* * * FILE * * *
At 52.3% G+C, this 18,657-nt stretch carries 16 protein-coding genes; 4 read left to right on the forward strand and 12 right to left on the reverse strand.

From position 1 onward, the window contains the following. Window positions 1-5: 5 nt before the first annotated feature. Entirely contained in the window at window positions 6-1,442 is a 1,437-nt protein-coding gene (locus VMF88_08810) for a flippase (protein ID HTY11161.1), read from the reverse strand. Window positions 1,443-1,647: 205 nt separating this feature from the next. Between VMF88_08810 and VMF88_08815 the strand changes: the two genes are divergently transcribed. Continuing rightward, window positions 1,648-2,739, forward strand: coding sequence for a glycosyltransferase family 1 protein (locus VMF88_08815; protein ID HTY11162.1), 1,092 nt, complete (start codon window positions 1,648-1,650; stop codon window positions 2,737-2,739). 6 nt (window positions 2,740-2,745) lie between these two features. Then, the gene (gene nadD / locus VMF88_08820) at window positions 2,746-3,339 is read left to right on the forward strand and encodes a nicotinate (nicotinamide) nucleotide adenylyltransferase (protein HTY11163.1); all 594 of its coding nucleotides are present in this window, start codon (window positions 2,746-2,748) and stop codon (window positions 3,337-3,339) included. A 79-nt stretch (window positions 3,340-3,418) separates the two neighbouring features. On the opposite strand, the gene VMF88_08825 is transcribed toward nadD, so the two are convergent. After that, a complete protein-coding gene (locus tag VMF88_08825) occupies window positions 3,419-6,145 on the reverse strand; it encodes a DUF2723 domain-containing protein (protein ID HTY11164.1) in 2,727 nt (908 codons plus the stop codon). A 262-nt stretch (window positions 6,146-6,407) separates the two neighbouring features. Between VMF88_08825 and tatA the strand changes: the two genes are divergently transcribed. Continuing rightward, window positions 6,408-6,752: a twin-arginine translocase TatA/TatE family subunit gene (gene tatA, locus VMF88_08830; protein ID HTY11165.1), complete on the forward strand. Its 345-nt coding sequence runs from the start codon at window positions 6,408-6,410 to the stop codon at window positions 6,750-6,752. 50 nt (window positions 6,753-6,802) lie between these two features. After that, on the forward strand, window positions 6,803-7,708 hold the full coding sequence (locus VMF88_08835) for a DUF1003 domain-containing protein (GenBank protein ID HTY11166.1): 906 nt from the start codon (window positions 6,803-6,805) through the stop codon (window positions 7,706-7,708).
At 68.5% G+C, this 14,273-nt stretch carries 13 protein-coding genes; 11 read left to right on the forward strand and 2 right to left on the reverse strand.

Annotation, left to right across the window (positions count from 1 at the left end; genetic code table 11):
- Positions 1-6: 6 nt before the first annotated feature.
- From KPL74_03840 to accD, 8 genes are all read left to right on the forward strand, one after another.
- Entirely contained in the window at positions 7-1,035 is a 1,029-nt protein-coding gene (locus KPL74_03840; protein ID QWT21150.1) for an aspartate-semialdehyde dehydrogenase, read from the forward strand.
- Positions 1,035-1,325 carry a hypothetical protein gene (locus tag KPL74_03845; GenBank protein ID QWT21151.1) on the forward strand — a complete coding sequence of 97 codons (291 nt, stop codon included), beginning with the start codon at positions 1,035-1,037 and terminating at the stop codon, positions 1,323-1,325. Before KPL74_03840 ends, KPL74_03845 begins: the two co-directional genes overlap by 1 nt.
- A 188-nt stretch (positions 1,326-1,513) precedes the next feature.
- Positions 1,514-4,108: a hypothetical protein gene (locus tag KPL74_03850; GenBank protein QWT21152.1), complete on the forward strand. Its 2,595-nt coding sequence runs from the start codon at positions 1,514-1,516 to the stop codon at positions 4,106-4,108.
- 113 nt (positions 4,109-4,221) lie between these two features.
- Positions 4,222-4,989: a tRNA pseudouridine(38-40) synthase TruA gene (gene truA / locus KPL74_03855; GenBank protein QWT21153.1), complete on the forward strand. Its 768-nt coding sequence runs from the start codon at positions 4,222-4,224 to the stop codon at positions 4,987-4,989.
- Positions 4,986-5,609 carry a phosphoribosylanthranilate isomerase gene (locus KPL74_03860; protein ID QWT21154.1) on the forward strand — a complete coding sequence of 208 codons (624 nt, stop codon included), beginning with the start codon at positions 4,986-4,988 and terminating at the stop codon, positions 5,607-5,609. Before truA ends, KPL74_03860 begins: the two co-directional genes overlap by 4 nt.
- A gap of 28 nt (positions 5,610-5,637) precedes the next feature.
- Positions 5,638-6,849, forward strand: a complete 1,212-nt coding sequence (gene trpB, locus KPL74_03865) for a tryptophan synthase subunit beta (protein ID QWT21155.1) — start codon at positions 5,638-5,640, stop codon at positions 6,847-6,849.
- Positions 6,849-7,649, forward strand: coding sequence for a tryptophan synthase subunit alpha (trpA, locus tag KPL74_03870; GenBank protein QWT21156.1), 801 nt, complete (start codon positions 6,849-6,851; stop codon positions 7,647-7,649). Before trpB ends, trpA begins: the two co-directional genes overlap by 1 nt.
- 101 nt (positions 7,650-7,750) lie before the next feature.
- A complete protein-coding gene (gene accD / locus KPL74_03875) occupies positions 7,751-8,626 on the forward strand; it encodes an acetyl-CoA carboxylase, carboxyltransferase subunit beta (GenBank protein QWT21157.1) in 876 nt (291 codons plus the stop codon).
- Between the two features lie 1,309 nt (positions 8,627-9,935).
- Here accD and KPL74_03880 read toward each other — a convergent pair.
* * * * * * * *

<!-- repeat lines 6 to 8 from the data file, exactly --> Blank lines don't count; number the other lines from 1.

- From KPL74_03840 to accD, 8 genes are all read left to right on the forward strand, one after another.
- Entirely contained in the window at positions 7-1,035 is a 1,029-nt protein-coding gene (locus KPL74_03840; protein ID QWT21150.1) for an aspartate-semialdehyde dehydrogenase, read from the forward strand.
- Positions 1,035-1,325 carry a hypothetical protein gene (locus tag KPL74_03845; GenBank protein ID QWT21151.1) on the forward strand — a complete coding sequence of 97 codons (291 nt, stop codon included), beginning with the start codon at positions 1,035-1,037 and terminating at the stop codon, positions 1,323-1,325. Before KPL74_03840 ends, KPL74_03845 begins: the two co-directional genes overlap by 1 nt.